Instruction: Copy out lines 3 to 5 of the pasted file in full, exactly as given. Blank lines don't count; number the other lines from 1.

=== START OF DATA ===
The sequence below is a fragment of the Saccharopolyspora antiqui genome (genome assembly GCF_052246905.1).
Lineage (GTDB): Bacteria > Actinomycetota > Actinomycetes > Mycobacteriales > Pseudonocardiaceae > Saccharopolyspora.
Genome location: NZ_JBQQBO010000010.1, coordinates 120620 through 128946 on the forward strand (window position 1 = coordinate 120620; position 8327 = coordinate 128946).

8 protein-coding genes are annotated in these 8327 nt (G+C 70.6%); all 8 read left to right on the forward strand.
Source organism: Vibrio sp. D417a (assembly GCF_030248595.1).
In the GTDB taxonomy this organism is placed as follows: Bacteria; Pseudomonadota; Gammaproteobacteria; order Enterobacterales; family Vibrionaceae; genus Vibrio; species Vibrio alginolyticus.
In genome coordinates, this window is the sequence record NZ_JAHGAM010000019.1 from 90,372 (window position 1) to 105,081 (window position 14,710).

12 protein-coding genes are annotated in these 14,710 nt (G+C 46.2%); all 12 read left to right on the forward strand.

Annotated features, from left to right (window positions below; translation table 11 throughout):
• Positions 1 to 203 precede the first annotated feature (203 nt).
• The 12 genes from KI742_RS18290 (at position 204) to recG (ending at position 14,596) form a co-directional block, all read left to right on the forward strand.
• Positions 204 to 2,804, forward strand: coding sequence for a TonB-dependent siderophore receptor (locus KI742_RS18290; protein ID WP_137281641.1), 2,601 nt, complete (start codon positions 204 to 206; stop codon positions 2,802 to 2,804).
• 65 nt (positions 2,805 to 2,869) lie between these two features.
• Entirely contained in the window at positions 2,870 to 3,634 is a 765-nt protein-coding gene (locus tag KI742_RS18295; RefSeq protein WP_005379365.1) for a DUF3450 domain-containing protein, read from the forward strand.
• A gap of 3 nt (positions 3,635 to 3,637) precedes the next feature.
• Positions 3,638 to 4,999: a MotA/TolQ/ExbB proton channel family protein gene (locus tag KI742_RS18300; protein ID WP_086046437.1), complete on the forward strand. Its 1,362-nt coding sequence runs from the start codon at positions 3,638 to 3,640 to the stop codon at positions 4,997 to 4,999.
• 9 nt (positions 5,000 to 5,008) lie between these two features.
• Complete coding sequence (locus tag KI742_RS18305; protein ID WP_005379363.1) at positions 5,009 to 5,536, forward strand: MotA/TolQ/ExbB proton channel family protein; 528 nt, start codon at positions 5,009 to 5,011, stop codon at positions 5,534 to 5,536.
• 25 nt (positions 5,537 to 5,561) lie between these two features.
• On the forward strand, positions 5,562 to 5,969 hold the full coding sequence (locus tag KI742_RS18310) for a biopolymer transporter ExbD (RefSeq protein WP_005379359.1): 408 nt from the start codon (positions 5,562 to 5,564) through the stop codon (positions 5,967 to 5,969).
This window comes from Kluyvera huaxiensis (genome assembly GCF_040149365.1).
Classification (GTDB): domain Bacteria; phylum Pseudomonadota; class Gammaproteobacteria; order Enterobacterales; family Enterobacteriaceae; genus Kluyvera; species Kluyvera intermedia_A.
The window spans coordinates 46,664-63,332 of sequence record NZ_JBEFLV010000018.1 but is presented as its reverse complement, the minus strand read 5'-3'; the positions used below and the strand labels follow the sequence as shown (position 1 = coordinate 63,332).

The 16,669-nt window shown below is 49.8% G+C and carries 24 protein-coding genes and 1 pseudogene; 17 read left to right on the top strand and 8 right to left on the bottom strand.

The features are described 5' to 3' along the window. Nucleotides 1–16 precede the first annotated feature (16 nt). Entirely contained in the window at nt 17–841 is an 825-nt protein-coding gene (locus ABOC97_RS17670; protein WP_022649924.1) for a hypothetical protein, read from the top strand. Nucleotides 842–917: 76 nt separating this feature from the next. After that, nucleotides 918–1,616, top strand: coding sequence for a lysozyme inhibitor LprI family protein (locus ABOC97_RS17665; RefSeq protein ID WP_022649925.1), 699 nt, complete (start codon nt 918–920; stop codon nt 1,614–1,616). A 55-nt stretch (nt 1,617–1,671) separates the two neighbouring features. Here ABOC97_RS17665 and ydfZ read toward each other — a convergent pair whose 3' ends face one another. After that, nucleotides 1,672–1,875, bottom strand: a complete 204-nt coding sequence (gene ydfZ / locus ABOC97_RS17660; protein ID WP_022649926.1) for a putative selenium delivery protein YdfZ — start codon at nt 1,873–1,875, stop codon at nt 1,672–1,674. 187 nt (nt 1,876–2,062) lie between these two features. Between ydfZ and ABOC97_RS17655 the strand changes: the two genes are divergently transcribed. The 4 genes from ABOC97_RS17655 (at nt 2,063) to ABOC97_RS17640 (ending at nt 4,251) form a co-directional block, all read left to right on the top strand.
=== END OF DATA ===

Genome location: NZ_JBQQBO010000010.1, coordinates 120620 through 128946 on the forward strand (window position 1 = coordinate 120620; position 8327 = coordinate 128946).

8 protein-coding genes are annotated in these 8327 nt (G+C 70.6%); all 8 read left to right on the forward strand.
Source organism: Vibrio sp. D417a (assembly GCF_030248595.1).